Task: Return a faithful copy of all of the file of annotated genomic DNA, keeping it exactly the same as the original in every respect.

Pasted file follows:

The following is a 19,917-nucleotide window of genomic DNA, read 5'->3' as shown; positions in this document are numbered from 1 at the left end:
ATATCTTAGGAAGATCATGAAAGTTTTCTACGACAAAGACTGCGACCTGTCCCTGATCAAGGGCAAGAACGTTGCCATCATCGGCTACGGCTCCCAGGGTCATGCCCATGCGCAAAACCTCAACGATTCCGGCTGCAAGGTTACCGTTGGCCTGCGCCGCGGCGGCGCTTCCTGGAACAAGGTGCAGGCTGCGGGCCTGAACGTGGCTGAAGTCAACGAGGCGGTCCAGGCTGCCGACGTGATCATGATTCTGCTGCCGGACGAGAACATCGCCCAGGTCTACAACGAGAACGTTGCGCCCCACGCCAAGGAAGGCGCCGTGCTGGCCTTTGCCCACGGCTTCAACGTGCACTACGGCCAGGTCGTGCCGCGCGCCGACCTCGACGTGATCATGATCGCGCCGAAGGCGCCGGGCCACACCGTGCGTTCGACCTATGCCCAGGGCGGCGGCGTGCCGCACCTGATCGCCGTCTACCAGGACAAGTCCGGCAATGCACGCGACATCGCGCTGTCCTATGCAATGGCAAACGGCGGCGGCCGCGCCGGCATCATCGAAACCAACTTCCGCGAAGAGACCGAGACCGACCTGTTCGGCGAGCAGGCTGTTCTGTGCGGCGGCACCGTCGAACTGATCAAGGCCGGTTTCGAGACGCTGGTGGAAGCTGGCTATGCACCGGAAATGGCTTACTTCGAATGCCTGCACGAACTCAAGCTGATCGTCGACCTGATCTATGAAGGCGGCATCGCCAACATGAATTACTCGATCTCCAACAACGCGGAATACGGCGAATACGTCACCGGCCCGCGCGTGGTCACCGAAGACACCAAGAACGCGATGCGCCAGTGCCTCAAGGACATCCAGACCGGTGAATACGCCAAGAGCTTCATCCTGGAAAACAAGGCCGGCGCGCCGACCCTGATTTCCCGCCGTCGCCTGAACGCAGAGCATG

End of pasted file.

The following is a 19,917-nucleotide window of genomic DNA, read 5'->3' as shown; positions in this document are numbered from 1 at the left end:
ATATCTTAGGAAGATCATGAAAGTTTTCTACGACAAAGACTGCGACCTGTCCCTGATCAAGGGCAAGAACGTTGCCATCATCGGCTACGGCTCCCAGGGTCATGCCCATGCGCAAAACCTCAACGATTCCGGCTGCAAGGTTACCGTTGGCCTGCGCCGCGGCGGCGCTTCCTGGAACAAGGTGCAGGCTGCGGGCCTGAACGTGGCTGAAGTCAACGAGGCGGTCCAGGCTGCCGACGTGATCATGATTCTGCTGCCGGACGAGAACATCGCCCAGGTCTACAACGAGAACGTTGCGCCCCACGCCAAGGAAGGCGCCGTGCTGGCCTTTGCCCACGGCTTCAACGTGCACTACGGCCAGGTCGTGCCGCGCGCCGACCTCGACGTGATCATGATCGCGCCGAAGGCGCCGGGCCACACCGTGCGTTCGACCTATGCCCAGGGCGGCGGCGTGCCGCACCTGATCGCCGTCTACCAGGACAAGTCCGGCAATGCACGCGACATCGCGCTGTCCTATGCAATGGCAAACGGCGGCGGCCGCGCCGGCATCATCGAAACCAACTTCCGCGAAGAGACCGAGACCGACCTGTTCGGCGAGCAGGCTGTTCTGTGCGGCGGCACCGTCGAACTGATCAAGGCCGGTTTCGAGACGCTGGTGGAAGCTGGCTATGCACCGGAAATGGCTTACTTCGAATGCCTGCACGAACTCAAGCTGATCGTCGACCTGATCTATGAAGGCGGCATCGCCAACATGAATTACTCGATCTCCAACAACGCGGAATACGGCGAATACGTCACCGGCCCGCGCGTGGTCACCGAAGACACCAAGAACGCGATGCGCCAGTGCCTCAAGGACATCCAGACCGGTGAATACGCCAAGAGCTTCATCCTGGAAAACAAGGCCGGCGCGCCGACCCTGATTTCCCGCCGTCGCCTGAACGCAGAGCATG